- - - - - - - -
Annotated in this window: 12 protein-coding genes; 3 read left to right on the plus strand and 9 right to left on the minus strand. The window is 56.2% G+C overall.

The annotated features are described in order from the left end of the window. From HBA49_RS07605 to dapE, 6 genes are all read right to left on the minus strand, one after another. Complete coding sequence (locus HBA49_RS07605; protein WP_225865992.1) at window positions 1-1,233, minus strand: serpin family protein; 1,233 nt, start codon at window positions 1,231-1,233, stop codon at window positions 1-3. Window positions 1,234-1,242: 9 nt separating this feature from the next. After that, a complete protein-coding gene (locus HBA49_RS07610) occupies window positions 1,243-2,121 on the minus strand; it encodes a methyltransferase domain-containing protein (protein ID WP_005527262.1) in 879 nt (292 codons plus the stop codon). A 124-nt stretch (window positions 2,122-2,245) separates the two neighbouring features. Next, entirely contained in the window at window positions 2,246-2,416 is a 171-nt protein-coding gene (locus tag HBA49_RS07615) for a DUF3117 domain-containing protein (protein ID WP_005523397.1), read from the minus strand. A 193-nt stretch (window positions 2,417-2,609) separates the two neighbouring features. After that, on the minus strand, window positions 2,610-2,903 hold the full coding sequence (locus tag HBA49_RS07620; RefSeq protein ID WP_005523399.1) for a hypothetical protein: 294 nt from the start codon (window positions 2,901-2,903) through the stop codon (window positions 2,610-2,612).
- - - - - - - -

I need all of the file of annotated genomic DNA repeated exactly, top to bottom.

Annotated in this window: 12 protein-coding genes; 3 read left to right on the plus strand and 9 right to left on the minus strand. The window is 56.2% G+C overall.

The annotated features are described in order from the left end of the window. From HBA49_RS07605 to dapE, 6 genes are all read right to left on the minus strand, one after another. Complete coding sequence (locus HBA49_RS07605; protein WP_225865992.1) at window positions 1-1,233, minus strand: serpin family protein; 1,233 nt, start codon at window positions 1,231-1,233, stop codon at window positions 1-3. Window positions 1,234-1,242: 9 nt separating this feature from the next. After that, a complete protein-coding gene (locus HBA49_RS07610) occupies window positions 1,243-2,121 on the minus strand; it encodes a methyltransferase domain-containing protein (protein ID WP_005527262.1) in 879 nt (292 codons plus the stop codon). A 124-nt stretch (window positions 2,122-2,245) separates the two neighbouring features. Next, entirely contained in the window at window positions 2,246-2,416 is a 171-nt protein-coding gene (locus tag HBA49_RS07615) for a DUF3117 domain-containing protein (protein ID WP_005523397.1), read from the minus strand. A 193-nt stretch (window positions 2,417-2,609) separates the two neighbouring features. After that, on the minus strand, window positions 2,610-2,903 hold the full coding sequence (locus tag HBA49_RS07620; RefSeq protein ID WP_005523399.1) for a hypothetical protein: 294 nt from the start codon (window positions 2,901-2,903) through the stop codon (window positions 2,610-2,612).